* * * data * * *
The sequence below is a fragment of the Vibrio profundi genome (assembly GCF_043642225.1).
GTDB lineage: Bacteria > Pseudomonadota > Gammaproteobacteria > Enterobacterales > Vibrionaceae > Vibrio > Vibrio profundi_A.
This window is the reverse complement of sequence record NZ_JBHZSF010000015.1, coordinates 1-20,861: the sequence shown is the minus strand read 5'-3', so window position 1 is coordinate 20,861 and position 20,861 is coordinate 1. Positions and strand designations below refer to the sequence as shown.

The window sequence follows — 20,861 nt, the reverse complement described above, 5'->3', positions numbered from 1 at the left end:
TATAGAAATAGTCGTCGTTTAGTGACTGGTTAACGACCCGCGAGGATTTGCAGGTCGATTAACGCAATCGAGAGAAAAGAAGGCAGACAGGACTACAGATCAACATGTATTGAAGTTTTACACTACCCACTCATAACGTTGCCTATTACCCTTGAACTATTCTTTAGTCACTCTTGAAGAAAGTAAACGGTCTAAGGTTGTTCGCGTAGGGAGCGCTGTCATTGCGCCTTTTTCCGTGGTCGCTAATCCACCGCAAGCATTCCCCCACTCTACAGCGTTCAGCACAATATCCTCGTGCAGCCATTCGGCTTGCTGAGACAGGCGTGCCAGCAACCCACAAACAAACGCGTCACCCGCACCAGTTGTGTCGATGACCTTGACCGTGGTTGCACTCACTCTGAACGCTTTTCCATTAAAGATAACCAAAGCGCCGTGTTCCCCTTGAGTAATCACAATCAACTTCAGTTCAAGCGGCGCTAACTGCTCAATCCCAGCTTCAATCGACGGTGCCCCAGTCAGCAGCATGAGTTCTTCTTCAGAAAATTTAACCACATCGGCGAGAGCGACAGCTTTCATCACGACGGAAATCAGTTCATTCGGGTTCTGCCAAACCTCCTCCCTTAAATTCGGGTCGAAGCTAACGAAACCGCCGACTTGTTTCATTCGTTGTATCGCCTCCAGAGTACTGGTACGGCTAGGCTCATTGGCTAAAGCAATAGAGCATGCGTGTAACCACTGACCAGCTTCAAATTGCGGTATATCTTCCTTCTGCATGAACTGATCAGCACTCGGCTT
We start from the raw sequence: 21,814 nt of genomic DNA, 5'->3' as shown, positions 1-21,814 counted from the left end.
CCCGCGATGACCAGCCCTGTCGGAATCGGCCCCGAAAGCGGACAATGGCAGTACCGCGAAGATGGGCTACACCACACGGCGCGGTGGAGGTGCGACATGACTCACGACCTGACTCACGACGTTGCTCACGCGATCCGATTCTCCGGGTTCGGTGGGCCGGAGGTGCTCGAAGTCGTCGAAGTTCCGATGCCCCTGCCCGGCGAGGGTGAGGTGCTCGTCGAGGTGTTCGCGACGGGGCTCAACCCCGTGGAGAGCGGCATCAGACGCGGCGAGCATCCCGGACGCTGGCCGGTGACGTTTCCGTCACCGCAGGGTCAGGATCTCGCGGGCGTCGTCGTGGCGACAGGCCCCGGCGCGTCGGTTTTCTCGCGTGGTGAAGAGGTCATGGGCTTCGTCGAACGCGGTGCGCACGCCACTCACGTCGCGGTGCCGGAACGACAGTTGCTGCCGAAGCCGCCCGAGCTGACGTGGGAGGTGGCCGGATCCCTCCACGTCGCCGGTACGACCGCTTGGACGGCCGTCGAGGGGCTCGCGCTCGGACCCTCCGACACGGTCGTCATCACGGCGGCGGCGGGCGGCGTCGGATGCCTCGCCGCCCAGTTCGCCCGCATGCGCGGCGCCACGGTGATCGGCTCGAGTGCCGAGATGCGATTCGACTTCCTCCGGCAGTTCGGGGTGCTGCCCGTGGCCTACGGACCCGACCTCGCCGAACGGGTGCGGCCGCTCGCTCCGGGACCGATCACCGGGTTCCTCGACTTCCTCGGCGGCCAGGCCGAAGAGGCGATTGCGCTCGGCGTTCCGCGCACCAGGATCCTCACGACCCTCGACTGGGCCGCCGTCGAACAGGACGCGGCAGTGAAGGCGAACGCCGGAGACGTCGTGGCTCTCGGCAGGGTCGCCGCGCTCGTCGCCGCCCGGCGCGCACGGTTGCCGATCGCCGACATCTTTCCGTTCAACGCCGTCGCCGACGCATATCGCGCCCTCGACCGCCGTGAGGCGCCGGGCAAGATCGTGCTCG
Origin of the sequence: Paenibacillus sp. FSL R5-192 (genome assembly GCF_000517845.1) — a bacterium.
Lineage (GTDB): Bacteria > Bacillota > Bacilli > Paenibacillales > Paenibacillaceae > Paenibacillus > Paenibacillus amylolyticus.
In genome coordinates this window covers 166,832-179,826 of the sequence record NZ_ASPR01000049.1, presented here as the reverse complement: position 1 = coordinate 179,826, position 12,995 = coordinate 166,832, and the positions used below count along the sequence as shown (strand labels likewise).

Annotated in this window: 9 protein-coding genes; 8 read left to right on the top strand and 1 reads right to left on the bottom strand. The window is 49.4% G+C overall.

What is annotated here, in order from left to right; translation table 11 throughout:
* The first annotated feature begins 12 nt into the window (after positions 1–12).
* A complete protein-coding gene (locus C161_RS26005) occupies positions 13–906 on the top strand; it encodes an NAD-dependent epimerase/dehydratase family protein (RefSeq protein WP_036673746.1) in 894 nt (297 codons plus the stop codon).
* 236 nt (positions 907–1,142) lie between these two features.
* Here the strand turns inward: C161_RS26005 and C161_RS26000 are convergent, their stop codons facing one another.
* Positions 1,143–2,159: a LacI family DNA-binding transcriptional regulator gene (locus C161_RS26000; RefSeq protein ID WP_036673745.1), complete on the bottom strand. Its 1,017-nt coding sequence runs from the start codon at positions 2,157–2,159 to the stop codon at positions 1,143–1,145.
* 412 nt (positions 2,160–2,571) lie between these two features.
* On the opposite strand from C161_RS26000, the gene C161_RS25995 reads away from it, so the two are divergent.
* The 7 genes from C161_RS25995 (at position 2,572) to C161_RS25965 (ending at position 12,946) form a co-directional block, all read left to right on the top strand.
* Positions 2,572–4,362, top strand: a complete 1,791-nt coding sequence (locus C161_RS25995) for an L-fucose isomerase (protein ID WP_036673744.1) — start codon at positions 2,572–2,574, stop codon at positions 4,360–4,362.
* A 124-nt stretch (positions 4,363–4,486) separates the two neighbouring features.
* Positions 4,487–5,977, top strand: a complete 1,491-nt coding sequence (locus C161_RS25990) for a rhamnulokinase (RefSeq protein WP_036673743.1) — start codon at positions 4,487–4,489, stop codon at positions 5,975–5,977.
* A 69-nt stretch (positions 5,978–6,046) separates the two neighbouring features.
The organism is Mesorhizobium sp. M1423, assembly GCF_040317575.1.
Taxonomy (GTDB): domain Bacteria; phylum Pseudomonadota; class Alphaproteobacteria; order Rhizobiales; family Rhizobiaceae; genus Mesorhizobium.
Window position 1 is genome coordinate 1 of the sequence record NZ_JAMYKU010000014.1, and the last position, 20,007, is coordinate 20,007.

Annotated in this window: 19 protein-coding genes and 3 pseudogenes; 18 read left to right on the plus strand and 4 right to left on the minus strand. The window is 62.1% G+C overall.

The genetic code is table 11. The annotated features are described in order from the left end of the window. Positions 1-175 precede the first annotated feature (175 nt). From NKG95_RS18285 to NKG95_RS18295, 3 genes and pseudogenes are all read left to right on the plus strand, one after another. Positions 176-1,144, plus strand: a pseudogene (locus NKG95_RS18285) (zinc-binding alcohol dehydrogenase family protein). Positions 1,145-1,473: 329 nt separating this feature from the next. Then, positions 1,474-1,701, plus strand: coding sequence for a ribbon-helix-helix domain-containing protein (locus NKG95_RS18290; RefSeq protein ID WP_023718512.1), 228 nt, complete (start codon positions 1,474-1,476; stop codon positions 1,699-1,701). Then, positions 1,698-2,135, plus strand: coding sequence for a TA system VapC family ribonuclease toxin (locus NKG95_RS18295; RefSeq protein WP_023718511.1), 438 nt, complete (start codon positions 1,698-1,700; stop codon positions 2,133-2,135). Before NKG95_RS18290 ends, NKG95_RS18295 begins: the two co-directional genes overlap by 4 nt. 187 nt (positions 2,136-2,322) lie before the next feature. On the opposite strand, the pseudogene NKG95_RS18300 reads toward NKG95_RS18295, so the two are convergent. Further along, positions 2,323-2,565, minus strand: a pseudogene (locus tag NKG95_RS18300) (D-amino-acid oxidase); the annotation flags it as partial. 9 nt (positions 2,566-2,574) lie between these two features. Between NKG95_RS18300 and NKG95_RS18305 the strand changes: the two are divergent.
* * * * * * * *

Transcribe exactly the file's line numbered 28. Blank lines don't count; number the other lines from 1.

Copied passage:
Annotated in this window: 19 protein-coding genes and 3 pseudogenes; 18 read left to right on the plus strand and 4 right to left on the minus strand. The window is 62.1% G+C overall.